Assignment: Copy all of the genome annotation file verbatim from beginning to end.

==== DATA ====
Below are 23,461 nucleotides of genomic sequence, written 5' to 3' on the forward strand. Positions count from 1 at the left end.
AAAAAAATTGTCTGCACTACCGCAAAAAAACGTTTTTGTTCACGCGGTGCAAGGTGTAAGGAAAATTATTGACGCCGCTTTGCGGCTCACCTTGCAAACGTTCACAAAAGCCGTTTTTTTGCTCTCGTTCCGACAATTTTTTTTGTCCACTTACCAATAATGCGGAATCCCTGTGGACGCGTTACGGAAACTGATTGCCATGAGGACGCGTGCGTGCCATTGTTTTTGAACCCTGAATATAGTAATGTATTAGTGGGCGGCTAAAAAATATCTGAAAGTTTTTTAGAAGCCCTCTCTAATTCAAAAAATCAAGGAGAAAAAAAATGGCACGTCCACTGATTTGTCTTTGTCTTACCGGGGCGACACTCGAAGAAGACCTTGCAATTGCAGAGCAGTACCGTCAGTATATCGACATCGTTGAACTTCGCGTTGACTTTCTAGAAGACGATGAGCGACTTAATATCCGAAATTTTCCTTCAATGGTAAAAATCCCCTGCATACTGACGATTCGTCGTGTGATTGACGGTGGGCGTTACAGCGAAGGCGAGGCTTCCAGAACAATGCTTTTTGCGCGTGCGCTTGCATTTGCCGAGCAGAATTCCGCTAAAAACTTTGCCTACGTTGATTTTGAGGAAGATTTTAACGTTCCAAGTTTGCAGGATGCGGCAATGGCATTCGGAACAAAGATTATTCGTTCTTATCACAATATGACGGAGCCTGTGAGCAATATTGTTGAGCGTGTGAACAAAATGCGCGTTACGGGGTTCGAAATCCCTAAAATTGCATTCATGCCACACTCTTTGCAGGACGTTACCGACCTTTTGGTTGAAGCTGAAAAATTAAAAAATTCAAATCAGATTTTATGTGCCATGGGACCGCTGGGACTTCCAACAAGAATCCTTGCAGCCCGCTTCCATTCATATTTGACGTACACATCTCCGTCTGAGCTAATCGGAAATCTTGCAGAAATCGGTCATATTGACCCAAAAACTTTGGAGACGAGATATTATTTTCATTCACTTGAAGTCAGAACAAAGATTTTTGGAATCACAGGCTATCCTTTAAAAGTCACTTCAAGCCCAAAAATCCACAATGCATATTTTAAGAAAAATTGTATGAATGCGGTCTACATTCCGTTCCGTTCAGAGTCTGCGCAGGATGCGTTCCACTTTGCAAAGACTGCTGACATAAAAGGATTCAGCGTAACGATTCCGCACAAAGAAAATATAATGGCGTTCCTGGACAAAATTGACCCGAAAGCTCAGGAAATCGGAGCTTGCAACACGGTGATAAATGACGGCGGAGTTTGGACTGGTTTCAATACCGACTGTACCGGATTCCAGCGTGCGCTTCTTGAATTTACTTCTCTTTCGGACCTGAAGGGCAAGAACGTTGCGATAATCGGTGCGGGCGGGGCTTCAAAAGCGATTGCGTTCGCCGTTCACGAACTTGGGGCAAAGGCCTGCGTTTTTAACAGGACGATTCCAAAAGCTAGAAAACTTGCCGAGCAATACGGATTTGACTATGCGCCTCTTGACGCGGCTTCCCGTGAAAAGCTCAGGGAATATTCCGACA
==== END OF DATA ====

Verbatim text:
Below are 23,461 nucleotides of genomic sequence, written 5' to 3' on the forward strand. Positions count from 1 at the left end.
AAAAAAATTGTCTGCACTACCGCAAAAAAACGTTTTTGTTCACGCGGTGCAAGGTGTAAGGAAAATTATTGACGCCGCTTTGCGGCTCACCTTGCAAACGTTCACAAAAGCCGTTTTTTTGCTCTCGTTCCGACAATTTTTTTTGTCCACTTACCAATAATGCGGAATCCCTGTGGACGCGTTACGGAAACTGATTGCCATGAGGACGCGTGCGTGCCATTGTTTTTGAACCCTGAATATAGTAATGTATTAGTGGGCGGCTAAAAAATATCTGAAAGTTTTTTAGAAGCCCTCTCTAATTCAAAAAATCAAGGAGAAAAAAAATGGCACGTCCACTGATTTGTCTTTGTCTTACCGGGGCGACACTCGAAGAAGACCTTGCAATTGCAGAGCAGTACCGTCAGTATATCGACATCGTTGAACTTCGCGTTGACTTTCTAGAAGACGATGAGCGACTTAATATCCGAAATTTTCCTTCAATGGTAAAAATCCCCTGCATACTGACGATTCGTCGTGTGATTGACGGTGGGCGTTACAGCGAAGGCGAGGCTTCCAGAACAATGCTTTTTGCGCGTGCGCTTGCATTTGCCGAGCAGAATTCCGCTAAAAACTTTGCCTACGTTGATTTTGAGGAAGATTTTAACGTTCCAAGTTTGCAGGATGCGGCAATGGCATTCGGAACAAAGATTATTCGTTCTTATCACAATATGACGGAGCCTGTGAGCAATATTGTTGAGCGTGTGAACAAAATGCGCGTTACGGGGTTCGAAATCCCTAAAATTGCATTCATGCCACACTCTTTGCAGGACGTTACCGACCTTTTGGTTGAAGCTGAAAAATTAAAAAATTCAAATCAGATTTTATGTGCCATGGGACCGCTGGGACTTCCAACAAGAATCCTTGCAGCCCGCTTCCATTCATATTTGACGTACACATCTCCGTCTGAGCTAATCGGAAATCTTGCAGAAATCGGTCATATTGACCCAAAAACTTTGGAGACGAGATATTATTTTCATTCACTTGAAGTCAGAACAAAGATTTTTGGAATCACAGGCTATCCTTTAAAAGTCACTTCAAGCCCAAAAATCCACAATGCATATTTTAAGAAAAATTGTATGAATGCGGTCTACATTCCGTTCCGTTCAGAGTCTGCGCAGGATGCGTTCCACTTTGCAAAGACTGCTGACATAAAAGGATTCAGCGTAACGATTCCGCACAAAGAAAATATAATGGCGTTCCTGGACAAAATTGACCCGAAAGCTCAGGAAATCGGAGCTTGCAACACGGTGATAAATGACGGCGGAGTTTGGACTGGTTTCAATACCGACTGTACCGGATTCCAGCGTGCGCTTCTTGAATTTACTTCTCTTTCGGACCTGAAGGGCAAGAACGTTGCGATAATCGGTGCGGGCGGGGCTTCAAAAGCGATTGCGTTCGCCGTTCACGAACTTGGGGCAAAGGCCTGCGTTTTTAACAGGACGATTCCAAAAGCTAGAAAACTTGCCGAGCAATACGGATTTGACTATGCGCCTCTTGACGCGGCTTCCCGTGAAAAGCTCAGGGAATATTCCGACA